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Thanet District Council cleared over secret ferry deal with TransEuropa

29 January 2014
by Paul Francis
Auditors have cleared Thanet council of acting unlawfully over a secret deal with ferry company TransEuropa.
The company, which operated a passenger service out of Ramsgate port, collapsed last year.
It then emerged the council had agreed to defer berthing fees paid by the operator while it sought new investors.
A TransEuropa ferry berthed in the Port of Ramsgate

A TransEuropa ferry berthed in the Port of Ramsgate

At the time it went into administration, Thanet District Council was owed £3.4million - money it has had to write off.
The council's actions were the subject of a series of complaints to its auditors, among them the Green councillor Ian Driver.
A report into the affair did not uphold most of the complaints against the council, notably the claim it had acted unlawfully by agreeing the secret deal.
But auditors said the council should have been more open with councillors about what was going on and criticised the lack of record-keeping. They also said the council should have taken outside legal advice.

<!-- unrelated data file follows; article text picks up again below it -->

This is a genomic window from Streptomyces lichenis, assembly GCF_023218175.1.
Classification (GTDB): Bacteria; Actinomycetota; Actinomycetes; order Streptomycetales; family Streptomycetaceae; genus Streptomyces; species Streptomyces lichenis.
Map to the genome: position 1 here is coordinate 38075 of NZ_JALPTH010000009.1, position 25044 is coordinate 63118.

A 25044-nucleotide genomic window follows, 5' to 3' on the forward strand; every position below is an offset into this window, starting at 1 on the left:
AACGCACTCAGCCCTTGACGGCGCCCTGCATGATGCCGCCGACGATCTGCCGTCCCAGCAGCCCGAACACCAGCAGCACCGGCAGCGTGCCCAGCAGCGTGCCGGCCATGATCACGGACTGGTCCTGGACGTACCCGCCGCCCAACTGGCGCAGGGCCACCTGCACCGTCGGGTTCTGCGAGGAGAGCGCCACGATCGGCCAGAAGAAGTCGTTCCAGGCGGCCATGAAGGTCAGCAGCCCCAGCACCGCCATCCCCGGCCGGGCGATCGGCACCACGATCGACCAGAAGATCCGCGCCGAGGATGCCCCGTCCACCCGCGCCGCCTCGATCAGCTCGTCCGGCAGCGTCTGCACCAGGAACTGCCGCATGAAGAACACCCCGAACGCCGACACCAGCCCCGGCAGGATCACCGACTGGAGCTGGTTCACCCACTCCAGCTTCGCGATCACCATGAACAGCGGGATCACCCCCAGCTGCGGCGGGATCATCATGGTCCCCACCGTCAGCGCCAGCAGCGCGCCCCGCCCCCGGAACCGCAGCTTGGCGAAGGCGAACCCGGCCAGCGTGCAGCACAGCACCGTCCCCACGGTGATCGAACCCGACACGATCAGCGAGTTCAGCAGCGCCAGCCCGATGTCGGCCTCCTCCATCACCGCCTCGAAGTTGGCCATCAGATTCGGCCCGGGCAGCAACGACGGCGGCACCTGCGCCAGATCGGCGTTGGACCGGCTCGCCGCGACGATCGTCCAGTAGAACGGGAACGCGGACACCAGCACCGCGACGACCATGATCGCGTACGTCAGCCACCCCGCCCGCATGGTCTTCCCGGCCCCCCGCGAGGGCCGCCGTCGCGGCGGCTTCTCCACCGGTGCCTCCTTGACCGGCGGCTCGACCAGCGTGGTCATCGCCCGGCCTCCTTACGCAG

"Given the sensitivity of the issue, we would have expected a better record to be kept of these decisions..." - Thanet District Council auditors
The report published today said the council had not agreed to waive debts, but deferred the timescale - which it described as an important distinction.
"Deferring the timescale for the repayment of debt is often used by both public and private sector bodies as a means of increasing the chances of repayment... in our view this was a reasonable approach for the council to take," it said.
But the council was rapped for failing to keep a better record of discussions and told to improve its communications with members.
"Given the sensitivity of the issue, we would have expected a better record to be kept of these decisions."
The report also says the deal amounted to a "key decision" because of the potential impact on the area and should have been reported to the council's backbench watchdog committee.
At the same time, it accepted the council's argument that had it gone public with details, it could have jeopardised the company's future through negative publicity.
Cllr Driver, who blew the whistle on the secret TransEuropa debt said the report vindicated his view that the council was "grossly incompetent" and the deal was wrong.
"This secret gamble with taxpayers' money should never have happened," he said.
The council was approached for comment but has yet to respond. 

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